Nearly $3 Billion Now, Figure Would Grow Over Time
The “Moral Monday” protestors, led by the state chapter of the NAACP, have a list of demands that, if implemented, would cost North Carolina taxpayers nearly $3 billion dollars now. That figure would likely grow each year going forward as government programs expand. The $3 billion figure represents about 15 percent of the current state budget.
It’s very easy for NAACP head William Barber and his followers to make demands knowing that others would have to foot the bill, all under the guise of “morality.”
Last year, we exposed how the leaders of the Monday protests milked taxpayers for more than $100 million in recent years. Now we are showing how their demands would blow a hole in the state budget and require crushing taxes that would devastate the state’s economy.
The list of complaints presented by the Moral Monday crowd and the state NAACP are long, and most involve reaching into taxpayers’ wallets. For instance, a look at the state NAACP’s website shows a list of demands the group would like enacted. Their “14-Point People’s Agenda” actually includes 62 action items, most of which would cost “the people” of North Carolina more tax dollars.
In fact, that $3 billion estimate is based on a partial list of demands for which a cost estimate could readily be made.
|Demand||Cost to Taxpayers|
|Bring NC teachers average salary up to national average||$1.05 B in 1st yr.i|
|Repeal 2013 Tax Reform||$500 million in 1st year
($2.4 B over 5 years)ii
|Accept Medicaid expansion under Obamacare||$3.1 B over ten yearsiii|
|Revoke Unemployment Insurance reform||$3.6 B over five yearsiv
($405 million in 2014)
|Fully fund all programs designed to aid at-risk, disadvantaged students||$142 million/yrv|
|Hire special leadership teams of 3-5 experts in each school found “in violation of the Constitution” to reengage young people and their parents in the educational process||$7.6 million/yrvi|
|Continue to increase the state earned income tax credit||$108 million/yrvii|
|Increase funding for worker training and education programs by 50%||$378 million/yrviii|
|Construct a monument Honoring African Americans on the grounds $400,000 of the state Capitol||$400,000ix|
|Double state appropriations for the state’s nonprofit, minority $5.5 million/yr community economic development “package”||$5.5 million/yrx|
|Double need-based financial aid for historically black $39 million/yr colleges and universities (HBCUs)||$39 million/yrxi|
|Appropriate $50 million to the N.C. Housing Trust Fund||$50 million|
Demands Would Cost Thousands of Jobs
There are dozens of other demands, many of which would cost both taxpayer dollars and jobs from the state’s economy. For instance, the NAACP calls for all state government contractors to pay their employees a “living wage,” which some have put at $19/hr for a family of four. This added labor expense would be passed on to taxpayers, and could likely reach millions annually.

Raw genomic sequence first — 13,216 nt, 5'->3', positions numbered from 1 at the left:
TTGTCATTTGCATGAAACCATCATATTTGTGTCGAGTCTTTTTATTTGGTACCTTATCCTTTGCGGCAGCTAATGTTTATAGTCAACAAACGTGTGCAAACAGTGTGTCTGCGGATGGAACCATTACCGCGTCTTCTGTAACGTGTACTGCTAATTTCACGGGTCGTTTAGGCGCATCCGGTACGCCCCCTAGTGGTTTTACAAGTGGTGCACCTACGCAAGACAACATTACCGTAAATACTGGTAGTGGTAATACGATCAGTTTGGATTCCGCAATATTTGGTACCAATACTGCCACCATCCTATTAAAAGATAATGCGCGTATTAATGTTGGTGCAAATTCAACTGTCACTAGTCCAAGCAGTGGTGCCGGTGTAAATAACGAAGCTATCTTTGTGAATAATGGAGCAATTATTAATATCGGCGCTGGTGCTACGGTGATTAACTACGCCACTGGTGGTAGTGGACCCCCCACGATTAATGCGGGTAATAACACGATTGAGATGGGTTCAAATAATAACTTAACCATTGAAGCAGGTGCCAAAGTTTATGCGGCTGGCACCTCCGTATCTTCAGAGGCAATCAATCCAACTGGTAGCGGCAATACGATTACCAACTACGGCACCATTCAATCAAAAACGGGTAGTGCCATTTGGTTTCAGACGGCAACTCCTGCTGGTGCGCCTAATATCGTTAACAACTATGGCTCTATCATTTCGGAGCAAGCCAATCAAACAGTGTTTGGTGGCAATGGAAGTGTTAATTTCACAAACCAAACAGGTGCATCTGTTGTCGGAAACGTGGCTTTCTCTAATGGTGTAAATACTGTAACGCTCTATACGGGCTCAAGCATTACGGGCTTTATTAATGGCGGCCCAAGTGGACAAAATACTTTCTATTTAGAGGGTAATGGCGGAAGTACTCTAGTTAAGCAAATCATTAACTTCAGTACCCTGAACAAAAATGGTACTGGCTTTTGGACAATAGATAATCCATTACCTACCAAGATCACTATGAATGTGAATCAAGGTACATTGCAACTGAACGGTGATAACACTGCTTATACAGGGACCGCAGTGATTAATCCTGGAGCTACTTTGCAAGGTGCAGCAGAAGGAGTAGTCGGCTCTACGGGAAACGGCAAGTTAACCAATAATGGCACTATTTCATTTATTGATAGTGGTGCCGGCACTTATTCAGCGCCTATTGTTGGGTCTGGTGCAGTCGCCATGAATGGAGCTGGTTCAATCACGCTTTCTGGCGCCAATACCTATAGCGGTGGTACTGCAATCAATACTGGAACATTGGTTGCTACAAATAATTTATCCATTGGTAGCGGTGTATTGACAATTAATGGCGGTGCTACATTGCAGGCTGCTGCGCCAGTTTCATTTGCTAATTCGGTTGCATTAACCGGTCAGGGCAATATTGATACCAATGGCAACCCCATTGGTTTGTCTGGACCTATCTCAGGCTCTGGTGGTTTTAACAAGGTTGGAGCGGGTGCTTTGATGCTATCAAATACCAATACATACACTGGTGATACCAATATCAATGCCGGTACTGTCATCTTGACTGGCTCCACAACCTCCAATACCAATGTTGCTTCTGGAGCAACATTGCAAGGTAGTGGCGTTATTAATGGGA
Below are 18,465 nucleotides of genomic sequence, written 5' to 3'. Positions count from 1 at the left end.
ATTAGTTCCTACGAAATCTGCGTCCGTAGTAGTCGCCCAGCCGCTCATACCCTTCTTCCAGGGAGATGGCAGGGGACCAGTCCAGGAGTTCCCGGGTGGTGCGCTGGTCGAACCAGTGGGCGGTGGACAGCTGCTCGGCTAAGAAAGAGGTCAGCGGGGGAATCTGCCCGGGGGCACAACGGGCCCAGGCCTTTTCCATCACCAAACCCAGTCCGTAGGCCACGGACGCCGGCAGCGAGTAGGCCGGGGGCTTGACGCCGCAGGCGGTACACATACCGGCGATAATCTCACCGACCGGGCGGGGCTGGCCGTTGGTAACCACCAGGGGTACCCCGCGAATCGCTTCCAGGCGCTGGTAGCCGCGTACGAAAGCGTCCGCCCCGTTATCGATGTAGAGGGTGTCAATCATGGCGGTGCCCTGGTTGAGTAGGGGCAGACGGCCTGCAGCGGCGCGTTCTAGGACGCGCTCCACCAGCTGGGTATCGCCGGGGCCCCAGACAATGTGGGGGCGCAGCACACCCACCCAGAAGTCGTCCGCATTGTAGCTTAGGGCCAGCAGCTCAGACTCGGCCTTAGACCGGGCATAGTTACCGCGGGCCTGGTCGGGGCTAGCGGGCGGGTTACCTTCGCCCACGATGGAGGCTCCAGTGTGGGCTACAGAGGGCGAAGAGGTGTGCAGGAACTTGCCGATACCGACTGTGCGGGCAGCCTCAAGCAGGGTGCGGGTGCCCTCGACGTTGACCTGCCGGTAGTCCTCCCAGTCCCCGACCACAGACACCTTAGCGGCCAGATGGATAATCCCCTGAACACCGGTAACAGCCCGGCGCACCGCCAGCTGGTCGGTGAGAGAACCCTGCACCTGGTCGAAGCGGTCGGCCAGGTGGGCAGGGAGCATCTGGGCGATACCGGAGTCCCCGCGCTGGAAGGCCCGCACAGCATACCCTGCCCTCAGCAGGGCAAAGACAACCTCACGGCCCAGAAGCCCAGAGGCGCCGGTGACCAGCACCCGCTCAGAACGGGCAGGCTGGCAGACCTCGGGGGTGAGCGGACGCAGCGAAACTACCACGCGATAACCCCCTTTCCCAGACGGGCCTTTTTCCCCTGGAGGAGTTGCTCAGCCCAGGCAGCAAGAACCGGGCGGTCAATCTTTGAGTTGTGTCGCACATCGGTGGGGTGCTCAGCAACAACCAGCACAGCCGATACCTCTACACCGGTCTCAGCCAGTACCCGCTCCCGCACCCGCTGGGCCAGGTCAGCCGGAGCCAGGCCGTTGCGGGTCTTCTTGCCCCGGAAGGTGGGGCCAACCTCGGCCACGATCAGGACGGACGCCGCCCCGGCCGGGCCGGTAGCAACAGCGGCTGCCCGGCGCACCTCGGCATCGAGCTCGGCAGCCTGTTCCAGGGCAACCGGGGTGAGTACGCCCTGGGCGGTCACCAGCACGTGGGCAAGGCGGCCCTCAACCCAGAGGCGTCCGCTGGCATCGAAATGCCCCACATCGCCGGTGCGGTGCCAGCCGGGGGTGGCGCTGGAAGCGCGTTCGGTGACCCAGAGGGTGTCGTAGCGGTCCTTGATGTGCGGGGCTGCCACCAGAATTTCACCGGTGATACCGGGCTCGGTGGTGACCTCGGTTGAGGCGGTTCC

They also call for an increase in the state minimum wage, an artificial wage increase that would have significant negative consequences on the state’s labor market for low-skilled workers. Recent research suggests a minimum wage increase in NC to $10.10 an hour could cost roughly 40,000 jobs.
A list of the other demands is available below.
Such a massive increase of state government expenditures would necessarily need to be financed by significant tax increases. The higher taxes would lead to job losses and economic stagnation – leading to more people straining government programs putting still more pressure on the state budget.
Clearly, the Monday protesters have not thought out the implications of their demands. Putting a price tag on even a partial listing of their demands shows that implementation of the “Moral Monday” crowd’s desires would create a crushing financial burden on North Carolinians. The result would be rising poverty, more joblessness and greater concentration of power in the hands of government.
Other Demands from the NCNAACP’s “14-Point People’s Agenda”
- Expand appropriations to the N.C. Home Protection Program
- Establish and adequately fund a single, unified state Department of Human Rights that is empowered to investigate, conciliate and adjudicate cases of alleged discrimination
- Establish a study commission to examine the mental and physical health care available for returning troops and their families in North Carolina and to make specific recommendations for programmatic changes that will assure the availability of essential services
- Appoint a Joint Legislative Committee on Constitutional Education
- Freeze university tuition rates
- Raise the state minimum wage and index it to inflation
- Expand Food Stamp outreach and eliminate asset limits for recipients
- Triple funding for the Office of Minority Health and Health Disparities and state HIV/AIDS prevention and treatment programs